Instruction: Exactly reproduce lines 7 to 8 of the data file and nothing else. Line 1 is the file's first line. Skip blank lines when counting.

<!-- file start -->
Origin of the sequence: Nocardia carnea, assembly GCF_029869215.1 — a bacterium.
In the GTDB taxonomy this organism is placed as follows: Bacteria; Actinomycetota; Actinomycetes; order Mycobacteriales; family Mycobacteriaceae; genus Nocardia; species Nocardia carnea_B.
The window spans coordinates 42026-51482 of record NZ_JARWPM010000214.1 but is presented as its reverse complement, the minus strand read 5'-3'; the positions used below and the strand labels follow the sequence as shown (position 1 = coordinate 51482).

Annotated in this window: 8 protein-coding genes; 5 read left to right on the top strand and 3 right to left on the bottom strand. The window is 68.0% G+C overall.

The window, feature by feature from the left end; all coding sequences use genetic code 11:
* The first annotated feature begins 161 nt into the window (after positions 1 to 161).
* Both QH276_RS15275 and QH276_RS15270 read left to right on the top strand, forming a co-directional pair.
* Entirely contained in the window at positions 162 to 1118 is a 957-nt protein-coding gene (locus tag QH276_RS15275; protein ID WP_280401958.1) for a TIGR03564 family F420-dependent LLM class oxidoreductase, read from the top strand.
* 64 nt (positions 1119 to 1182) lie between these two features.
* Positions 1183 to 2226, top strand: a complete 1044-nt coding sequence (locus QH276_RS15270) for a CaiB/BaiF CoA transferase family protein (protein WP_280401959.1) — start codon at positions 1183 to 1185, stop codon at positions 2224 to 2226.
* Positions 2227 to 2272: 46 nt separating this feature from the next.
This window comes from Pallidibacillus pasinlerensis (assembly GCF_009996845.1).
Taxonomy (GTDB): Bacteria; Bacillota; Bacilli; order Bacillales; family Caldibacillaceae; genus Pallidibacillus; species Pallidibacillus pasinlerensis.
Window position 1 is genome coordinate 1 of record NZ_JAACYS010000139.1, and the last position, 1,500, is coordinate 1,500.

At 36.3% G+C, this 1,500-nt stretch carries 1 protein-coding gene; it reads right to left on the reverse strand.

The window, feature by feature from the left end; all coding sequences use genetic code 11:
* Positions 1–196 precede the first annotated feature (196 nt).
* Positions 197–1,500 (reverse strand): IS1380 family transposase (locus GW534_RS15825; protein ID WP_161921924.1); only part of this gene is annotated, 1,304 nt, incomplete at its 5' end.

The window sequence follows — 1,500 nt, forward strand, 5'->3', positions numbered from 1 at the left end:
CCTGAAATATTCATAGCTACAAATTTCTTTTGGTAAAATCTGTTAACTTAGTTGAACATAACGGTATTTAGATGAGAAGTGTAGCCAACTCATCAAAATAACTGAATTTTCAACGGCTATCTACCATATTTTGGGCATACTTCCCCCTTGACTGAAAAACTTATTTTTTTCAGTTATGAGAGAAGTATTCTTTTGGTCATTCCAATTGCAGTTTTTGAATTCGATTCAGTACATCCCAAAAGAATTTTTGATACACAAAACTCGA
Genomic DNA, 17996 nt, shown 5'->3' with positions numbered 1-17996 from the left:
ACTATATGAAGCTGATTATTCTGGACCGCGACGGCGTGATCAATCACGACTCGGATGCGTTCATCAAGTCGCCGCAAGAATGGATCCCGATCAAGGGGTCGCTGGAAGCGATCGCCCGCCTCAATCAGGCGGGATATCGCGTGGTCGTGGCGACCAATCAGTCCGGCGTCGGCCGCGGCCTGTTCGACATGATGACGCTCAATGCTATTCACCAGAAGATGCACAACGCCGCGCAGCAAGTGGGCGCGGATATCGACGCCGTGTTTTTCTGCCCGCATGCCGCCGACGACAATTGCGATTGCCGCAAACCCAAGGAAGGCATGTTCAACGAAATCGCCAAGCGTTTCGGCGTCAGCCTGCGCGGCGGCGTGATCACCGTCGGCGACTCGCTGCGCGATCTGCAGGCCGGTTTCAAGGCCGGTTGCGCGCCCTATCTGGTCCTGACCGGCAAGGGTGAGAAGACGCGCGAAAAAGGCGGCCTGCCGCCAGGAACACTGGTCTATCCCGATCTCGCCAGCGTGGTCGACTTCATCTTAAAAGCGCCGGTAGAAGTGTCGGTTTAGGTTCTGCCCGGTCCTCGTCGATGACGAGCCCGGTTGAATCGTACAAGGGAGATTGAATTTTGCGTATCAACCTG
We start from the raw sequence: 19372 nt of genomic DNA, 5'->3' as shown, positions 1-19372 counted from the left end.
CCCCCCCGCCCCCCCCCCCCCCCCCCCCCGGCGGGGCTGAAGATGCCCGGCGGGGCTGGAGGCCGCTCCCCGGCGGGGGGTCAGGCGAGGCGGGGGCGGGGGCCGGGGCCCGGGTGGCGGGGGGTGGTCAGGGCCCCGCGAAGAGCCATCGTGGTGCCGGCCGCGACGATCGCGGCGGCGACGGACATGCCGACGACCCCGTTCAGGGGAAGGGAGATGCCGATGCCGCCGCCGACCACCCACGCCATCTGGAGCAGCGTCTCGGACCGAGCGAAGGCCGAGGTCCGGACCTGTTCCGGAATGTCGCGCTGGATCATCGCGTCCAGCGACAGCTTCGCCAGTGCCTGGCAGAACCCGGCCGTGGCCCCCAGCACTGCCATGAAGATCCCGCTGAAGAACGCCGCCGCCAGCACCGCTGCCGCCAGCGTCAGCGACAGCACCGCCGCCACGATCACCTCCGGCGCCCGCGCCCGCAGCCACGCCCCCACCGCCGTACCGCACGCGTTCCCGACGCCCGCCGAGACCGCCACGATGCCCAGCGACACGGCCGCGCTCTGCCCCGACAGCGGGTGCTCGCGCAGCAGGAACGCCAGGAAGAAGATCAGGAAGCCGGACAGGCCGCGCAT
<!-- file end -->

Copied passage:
* Both QH276_RS15275 and QH276_RS15270 read left to right on the top strand, forming a co-directional pair.
* Entirely contained in the window at positions 162 to 1118 is a 957-nt protein-coding gene (locus tag QH276_RS15275; protein ID WP_280401958.1) for a TIGR03564 family F420-dependent LLM class oxidoreductase, read from the top strand.